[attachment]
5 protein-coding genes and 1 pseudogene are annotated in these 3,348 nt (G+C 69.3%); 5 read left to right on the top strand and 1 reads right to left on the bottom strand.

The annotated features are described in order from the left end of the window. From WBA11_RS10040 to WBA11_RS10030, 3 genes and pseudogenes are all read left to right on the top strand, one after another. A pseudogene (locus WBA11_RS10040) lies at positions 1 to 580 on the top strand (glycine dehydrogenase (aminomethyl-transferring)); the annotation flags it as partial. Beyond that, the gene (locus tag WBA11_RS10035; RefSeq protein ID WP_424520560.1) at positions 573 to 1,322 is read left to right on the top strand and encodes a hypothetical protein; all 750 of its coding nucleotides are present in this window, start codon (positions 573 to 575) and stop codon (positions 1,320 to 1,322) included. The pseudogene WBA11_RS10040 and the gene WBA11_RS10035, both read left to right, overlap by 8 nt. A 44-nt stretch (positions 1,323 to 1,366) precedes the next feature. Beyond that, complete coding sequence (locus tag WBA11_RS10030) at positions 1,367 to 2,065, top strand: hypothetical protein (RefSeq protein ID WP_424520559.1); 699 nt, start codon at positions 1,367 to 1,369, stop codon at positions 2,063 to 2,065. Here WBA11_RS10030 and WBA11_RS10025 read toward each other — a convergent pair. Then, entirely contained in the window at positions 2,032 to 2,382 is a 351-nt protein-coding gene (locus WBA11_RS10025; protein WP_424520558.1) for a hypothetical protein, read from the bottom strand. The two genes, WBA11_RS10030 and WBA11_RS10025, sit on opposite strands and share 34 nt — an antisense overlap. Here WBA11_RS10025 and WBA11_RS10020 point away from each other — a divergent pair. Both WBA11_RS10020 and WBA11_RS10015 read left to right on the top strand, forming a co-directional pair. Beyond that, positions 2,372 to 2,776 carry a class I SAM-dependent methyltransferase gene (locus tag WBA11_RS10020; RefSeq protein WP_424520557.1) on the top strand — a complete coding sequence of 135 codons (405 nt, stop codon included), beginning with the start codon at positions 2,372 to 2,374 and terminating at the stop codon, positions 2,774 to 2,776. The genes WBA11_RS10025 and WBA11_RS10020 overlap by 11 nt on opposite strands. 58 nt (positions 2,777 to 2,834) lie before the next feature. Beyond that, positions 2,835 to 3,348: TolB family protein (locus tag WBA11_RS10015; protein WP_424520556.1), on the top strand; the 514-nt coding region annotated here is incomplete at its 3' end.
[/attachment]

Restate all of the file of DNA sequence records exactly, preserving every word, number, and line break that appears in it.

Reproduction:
5 protein-coding genes and 1 pseudogene are annotated in these 3,348 nt (G+C 69.3%); 5 read left to right on the top strand and 1 reads right to left on the bottom strand.

The annotated features are described in order from the left end of the window. From WBA11_RS10040 to WBA11_RS10030, 3 genes and pseudogenes are all read left to right on the top strand, one after another. A pseudogene (locus WBA11_RS10040) lies at positions 1 to 580 on the top strand (glycine dehydrogenase (aminomethyl-transferring)); the annotation flags it as partial. Beyond that, the gene (locus tag WBA11_RS10035; RefSeq protein ID WP_424520560.1) at positions 573 to 1,322 is read left to right on the top strand and encodes a hypothetical protein; all 750 of its coding nucleotides are present in this window, start codon (positions 573 to 575) and stop codon (positions 1,320 to 1,322) included. The pseudogene WBA11_RS10040 and the gene WBA11_RS10035, both read left to right, overlap by 8 nt. A 44-nt stretch (positions 1,323 to 1,366) precedes the next feature. Beyond that, complete coding sequence (locus tag WBA11_RS10030) at positions 1,367 to 2,065, top strand: hypothetical protein (RefSeq protein ID WP_424520559.1); 699 nt, start codon at positions 1,367 to 1,369, stop codon at positions 2,063 to 2,065. Here WBA11_RS10030 and WBA11_RS10025 read toward each other — a convergent pair. Then, entirely contained in the window at positions 2,032 to 2,382 is a 351-nt protein-coding gene (locus WBA11_RS10025; protein WP_424520558.1) for a hypothetical protein, read from the bottom strand. The two genes, WBA11_RS10030 and WBA11_RS10025, sit on opposite strands and share 34 nt — an antisense overlap. Here WBA11_RS10025 and WBA11_RS10020 point away from each other — a divergent pair. Both WBA11_RS10020 and WBA11_RS10015 read left to right on the top strand, forming a co-directional pair. Beyond that, positions 2,372 to 2,776 carry a class I SAM-dependent methyltransferase gene (locus tag WBA11_RS10020; RefSeq protein WP_424520557.1) on the top strand — a complete coding sequence of 135 codons (405 nt, stop codon included), beginning with the start codon at positions 2,372 to 2,374 and terminating at the stop codon, positions 2,774 to 2,776. The genes WBA11_RS10025 and WBA11_RS10020 overlap by 11 nt on opposite strands. 58 nt (positions 2,777 to 2,834) lie before the next feature. Beyond that, positions 2,835 to 3,348: TolB family protein (locus tag WBA11_RS10015; protein WP_424520556.1), on the top strand; the 514-nt coding region annotated here is incomplete at its 3' end.